Just as there are many paths up the mountain, there’s more than one way to build a multimedia-friendly netbook. Nvidia’s Ion changed how consumers looked at netbooks last year. But now chip maker Broadcom promises a superior HD experience over the typical Pine Trail/integrated graphics solution inside most netbooks for a more wallet-friendly price. Given ASUS’ notorious penchant for bringing out a new Eee PC model more often than NBC changes late-night hosts, it’s no surprise that they’ve given the Crystal HD Decoder a spin in its newest netbook, the $399 1005PR Seashell. Unfortunately, a medicore keyboard nearly spoils the fun.
Editors’ Note:Portions of this review were taken from our earlier review of the Eee PC 1005PE-P.
As the newest member of ASUS’ Seashell line, the 1005PR shares the same tapered lines, rounded edges, and slim chassis as the 1005HA and 1001P, among other recent Eee PC models. Available in four colors—black, white, pink and dark blue—this 10.3 x 7 x 1.4 inch netbook benefits from a matte outer shell and a fingerprint-resistant checkered pattern on the lid. This adds a touch of style to an already elegant design, making the 1005PR fashionable without being loud. To go along with its sleek look, the 1005PR is also lighter than the average netbook, weighing just 2.4 pounds. The inside of the system is glossy black, and the deck picked up its share of fingerprints.
ASUS continues to deliver netbooks that keep their cool. While using the 1005PR we never noticed any uncomfortable heat, even after hours of usage. After playing a Hulu video at full screen for 15 minutes, we measured the temperature on the touchpad at just 84 degrees Fahrenheit, the space between the G & H keys at 85, and the middle of the underside at 91—all well under acceptable levels. Even the area where we expect to find a hotspot—the netbook’s vent on the left side—notched only 95 degrees.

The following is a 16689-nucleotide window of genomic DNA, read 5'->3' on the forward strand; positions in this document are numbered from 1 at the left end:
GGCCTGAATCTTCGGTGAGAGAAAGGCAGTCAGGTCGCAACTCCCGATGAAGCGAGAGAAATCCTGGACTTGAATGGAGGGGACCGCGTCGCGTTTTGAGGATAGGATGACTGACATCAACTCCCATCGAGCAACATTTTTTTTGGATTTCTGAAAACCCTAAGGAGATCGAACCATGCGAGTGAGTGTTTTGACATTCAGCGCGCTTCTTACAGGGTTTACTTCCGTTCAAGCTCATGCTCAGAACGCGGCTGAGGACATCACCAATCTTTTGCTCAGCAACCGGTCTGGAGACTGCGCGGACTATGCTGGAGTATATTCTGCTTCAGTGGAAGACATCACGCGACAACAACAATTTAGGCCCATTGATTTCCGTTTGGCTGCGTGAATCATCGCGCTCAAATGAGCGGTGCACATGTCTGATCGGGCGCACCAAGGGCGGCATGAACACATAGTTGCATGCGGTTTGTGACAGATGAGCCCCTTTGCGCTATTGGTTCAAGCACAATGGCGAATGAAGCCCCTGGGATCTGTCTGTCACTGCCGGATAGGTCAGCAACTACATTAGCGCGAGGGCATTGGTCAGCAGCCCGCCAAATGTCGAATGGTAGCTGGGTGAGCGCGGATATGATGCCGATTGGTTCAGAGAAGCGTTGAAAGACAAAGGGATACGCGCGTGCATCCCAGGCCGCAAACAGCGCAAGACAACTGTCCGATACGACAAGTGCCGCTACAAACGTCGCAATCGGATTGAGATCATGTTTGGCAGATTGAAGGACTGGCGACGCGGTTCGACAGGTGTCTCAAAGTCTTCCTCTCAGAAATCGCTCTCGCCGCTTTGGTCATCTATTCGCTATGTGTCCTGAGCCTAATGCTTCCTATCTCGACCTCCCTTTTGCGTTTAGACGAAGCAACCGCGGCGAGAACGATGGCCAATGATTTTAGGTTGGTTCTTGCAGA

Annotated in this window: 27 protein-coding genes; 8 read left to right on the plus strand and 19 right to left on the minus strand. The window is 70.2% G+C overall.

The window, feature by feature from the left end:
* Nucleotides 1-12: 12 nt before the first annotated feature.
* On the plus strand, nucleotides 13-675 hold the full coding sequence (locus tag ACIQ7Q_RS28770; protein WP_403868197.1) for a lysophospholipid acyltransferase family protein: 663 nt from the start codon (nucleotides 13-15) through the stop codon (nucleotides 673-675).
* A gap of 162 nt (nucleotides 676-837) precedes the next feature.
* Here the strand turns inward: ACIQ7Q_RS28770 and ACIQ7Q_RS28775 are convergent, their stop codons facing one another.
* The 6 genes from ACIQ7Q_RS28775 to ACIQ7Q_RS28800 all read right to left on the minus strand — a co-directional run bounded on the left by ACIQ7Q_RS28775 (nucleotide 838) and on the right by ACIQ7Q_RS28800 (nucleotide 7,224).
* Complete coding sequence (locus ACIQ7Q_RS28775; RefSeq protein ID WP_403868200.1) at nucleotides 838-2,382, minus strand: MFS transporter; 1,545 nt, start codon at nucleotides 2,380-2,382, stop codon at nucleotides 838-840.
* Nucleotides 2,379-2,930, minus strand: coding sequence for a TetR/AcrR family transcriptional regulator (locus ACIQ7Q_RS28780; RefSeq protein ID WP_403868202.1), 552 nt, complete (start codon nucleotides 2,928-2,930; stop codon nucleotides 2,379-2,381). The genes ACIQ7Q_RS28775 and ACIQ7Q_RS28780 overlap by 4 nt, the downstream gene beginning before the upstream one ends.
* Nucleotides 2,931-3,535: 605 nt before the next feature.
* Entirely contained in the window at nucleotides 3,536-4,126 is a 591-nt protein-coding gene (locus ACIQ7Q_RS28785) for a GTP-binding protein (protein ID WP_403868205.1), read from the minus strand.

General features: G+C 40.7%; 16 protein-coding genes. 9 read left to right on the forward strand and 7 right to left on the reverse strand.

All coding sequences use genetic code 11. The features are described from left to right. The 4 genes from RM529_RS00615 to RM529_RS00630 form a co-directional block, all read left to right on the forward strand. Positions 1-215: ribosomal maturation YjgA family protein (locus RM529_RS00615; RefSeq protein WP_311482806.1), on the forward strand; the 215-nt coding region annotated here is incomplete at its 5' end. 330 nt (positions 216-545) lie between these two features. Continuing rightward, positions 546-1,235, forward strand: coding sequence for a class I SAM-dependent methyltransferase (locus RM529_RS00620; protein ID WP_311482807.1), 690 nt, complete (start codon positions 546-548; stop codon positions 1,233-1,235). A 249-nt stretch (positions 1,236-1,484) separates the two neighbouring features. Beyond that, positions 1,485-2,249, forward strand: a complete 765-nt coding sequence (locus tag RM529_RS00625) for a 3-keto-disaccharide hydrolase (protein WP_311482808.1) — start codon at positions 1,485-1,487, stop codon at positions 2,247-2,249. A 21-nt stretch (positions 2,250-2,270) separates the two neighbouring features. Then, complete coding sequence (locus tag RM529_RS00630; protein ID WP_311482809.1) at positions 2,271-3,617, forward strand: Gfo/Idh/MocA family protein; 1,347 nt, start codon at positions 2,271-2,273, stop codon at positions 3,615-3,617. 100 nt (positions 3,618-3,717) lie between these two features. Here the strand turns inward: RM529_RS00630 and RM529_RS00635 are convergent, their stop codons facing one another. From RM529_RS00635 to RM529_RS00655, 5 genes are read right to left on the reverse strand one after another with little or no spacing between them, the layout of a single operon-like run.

Keyboard and Touchpad
The 1005PR’s keyboard has the same island-style layout found on earlier Seashell models. Though the keys offer decent tactile feedback and allowed us to reach our normal typing speed right away, there was noticeable flex when we typed. Typing was also noisy, which was a distraction.
Most of the keys are well-sized and in the right place with the exception of the right Shift key, which is shrunken and not directly below the Enter key. Other than that, we found the other keys easy to use, even when executing keyboard shortcuts.
The 2.5 x 1.5-inch pad touchpad, similar to that on the 1005PE-P, blends in with the system’s deck and is covered with small braille-like dots. Unlike some netbooks, the pad exhibited very little friction, and navigating the desktop didn’t require much backtracking. As with other Eee PCs, the touchpad also supports multitouch gestures; using two fingers to pinch and zoom in on a web page in Google Chrome was easy, and images quickly rendered in their new size.
ASUS equipped the 1005PR with a single mouse button. Unlike some netbooks we’ve used, this implementation was comfortable for making selections. However, we still prefer the Toshiba mini NB205’s larger touchpad and dedicated right and left buttons.
Display and Audio
The glossy 10.1-inch, LED-backlit display has an HD-friendly resolution of 1366 x 768. Unfortunately, this resolution on a 10-inch screen meant we ended up squinting quite a bit and had to use the pinch-and-zoom gesture on the touchpad for most websites we visited. The display has other virtues, though. Colors were bright and blacks deep. Plus, horizontal viewing angles were good. To get the best picture we had to tilt the screen back about 30 degrees. When the display is at a right angle the image washes out.
HD video stored on the hard drive played smoothly but betrayed some pixelation, especially in transitions between dark and light scenes in the 720p trailer for The Discoverers. While streaming an episode of House on Hulu we noticed even more pixelated colors and playback issues.
The speakers, located at the bottom front edge of the 1005PR, allowed us to hear songs loud and clear from across the room. Slash and Fergie’s “Beautiful Dangerous” came through powerfully with little to no distortion. Kanye West’s “Stronger” was on the tinny side, but the speakers sounded better than most netbooks’.
Ports and Webcam